Jeffery Wiest was employed under the accounts payable department of Tyco Electronics Corporation (“TYCO”) when he refused to process multiple expenditures that he believed to be violations of both company and federal policy. Wiest contacted his supervisor several times about these expenditures and suggested a review of proper tax and accounting procedure. In 2009, TYCO opened an investigation regarding complaints made against Wiest such as sexually suggestive commentary and improper management of receipts. This type of investigation is known as a retaliatory tactic that companies often use against whistleblowers, in an attempt to silence them. This investigation led to Wiest being fired from his job.
The instant case is an example of a Sarbanes-Oxley Act (“SOX”) violation. The SOX Act is designed to protect whistleblowers from retaliation following a claim. This case raised the question of whether the Court should approach cases of this nature using the “reasonable belief” standard for determining protection activity, or whether it should affirm the district court’s narrow “definitively and specifically” standard.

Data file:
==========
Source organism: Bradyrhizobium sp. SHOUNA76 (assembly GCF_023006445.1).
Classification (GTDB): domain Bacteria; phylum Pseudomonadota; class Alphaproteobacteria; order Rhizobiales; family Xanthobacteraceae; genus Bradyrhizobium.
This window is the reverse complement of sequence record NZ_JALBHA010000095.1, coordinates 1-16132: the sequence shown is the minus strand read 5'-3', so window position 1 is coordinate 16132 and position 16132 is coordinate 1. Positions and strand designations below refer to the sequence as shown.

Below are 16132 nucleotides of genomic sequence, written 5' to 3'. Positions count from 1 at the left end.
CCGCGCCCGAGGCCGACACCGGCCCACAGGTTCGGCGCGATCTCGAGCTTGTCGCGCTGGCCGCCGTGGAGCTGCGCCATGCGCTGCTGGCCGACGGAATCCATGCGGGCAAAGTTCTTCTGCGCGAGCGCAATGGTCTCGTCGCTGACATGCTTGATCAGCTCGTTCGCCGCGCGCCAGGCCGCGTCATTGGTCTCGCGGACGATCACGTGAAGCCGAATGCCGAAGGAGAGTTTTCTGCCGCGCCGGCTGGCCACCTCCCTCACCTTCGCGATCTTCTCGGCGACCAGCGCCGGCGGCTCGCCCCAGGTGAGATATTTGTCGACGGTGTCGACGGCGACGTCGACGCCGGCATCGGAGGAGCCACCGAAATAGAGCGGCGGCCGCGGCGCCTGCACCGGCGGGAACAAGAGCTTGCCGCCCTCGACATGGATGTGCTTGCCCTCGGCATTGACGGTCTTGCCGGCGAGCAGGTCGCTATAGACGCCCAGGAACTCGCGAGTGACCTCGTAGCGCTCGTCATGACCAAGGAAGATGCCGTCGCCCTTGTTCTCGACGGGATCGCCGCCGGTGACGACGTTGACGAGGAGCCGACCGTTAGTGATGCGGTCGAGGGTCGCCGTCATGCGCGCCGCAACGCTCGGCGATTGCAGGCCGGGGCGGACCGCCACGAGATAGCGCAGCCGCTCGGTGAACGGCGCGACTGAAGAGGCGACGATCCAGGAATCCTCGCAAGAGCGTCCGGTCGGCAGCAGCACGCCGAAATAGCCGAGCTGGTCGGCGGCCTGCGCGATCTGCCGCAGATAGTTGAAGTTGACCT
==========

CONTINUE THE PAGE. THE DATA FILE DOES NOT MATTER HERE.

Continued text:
On February 15, 2016, the National Whistleblower Center (“NWC”) filed an amicus brief to the Third Circuit Court in support of Wiest. The brief argues that Wiest should be protected by the SOX under the participation clause. It highlights how Wiest was under no obligation to inform management about the basis for his reasonable belief. The brief points out that the SOX is a necessary tool in the protection of whistleblowers. Without it, the government would lose access to the insight which helps safeguard and protect the U.S economy. Moreover, the brief explains that it would go against Congress’s intent to restrict the SOX in the manner proposed.
The District Court sided with the company, and denied Wiest’s attempts at appeals. However, the Fourth Circuit Court concluded that,
“the District Court erred in requiring that Wiest allege that his communications to his supervisors “definitively and specifically relate to” an existing violation of a particular anti-fraud law, as opposed to expressing a reasonable belief that corporate managers are taking actions that could run afoul of a particular anti-fraud law.”
To learn more about the current legal interpretation of SOX and how the law can be used by whistleblowers, click here.